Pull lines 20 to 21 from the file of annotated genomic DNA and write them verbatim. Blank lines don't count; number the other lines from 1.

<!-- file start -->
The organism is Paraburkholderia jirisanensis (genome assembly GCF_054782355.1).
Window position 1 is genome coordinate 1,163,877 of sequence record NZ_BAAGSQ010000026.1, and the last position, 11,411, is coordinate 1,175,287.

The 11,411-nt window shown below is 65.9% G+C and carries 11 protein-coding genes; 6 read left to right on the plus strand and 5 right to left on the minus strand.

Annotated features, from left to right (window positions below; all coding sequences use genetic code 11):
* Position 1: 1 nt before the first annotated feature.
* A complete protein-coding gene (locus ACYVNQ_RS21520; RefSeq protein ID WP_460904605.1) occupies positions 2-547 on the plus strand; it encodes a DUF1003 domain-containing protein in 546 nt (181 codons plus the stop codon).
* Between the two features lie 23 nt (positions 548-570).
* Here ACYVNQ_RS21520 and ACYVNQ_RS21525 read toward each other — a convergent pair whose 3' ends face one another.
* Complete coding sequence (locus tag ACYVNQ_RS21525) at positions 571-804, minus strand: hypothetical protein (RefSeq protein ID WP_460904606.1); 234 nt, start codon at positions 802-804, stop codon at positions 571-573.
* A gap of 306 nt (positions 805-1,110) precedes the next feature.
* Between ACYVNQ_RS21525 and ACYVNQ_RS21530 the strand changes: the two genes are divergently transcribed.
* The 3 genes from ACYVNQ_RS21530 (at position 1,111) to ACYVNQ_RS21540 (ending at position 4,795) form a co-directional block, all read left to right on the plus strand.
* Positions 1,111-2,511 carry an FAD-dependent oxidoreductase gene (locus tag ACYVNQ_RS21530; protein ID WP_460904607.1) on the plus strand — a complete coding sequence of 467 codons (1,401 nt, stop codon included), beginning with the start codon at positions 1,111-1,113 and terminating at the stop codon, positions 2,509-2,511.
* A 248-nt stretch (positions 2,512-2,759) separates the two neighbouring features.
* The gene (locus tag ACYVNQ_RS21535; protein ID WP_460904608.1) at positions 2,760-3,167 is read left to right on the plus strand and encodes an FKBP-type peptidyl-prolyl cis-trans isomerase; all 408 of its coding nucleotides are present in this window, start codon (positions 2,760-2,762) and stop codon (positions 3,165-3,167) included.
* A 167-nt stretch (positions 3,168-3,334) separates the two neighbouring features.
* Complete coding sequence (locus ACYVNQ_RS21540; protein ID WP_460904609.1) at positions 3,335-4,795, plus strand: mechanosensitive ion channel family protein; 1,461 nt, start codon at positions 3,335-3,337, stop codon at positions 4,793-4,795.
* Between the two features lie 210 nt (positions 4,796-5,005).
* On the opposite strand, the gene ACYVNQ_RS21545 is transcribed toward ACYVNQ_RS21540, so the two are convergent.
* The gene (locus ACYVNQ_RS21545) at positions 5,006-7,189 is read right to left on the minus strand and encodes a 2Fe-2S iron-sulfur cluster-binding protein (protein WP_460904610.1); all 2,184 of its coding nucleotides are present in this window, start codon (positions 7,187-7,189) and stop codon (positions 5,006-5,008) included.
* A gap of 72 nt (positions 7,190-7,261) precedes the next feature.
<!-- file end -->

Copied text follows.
* The gene (locus ACYVNQ_RS21545) at positions 5,006-7,189 is read right to left on the minus strand and encodes a 2Fe-2S iron-sulfur cluster-binding protein (protein WP_460904610.1); all 2,184 of its coding nucleotides are present in this window, start codon (positions 7,187-7,189) and stop codon (positions 5,006-5,008) included.
* A gap of 72 nt (positions 7,190-7,261) precedes the next feature.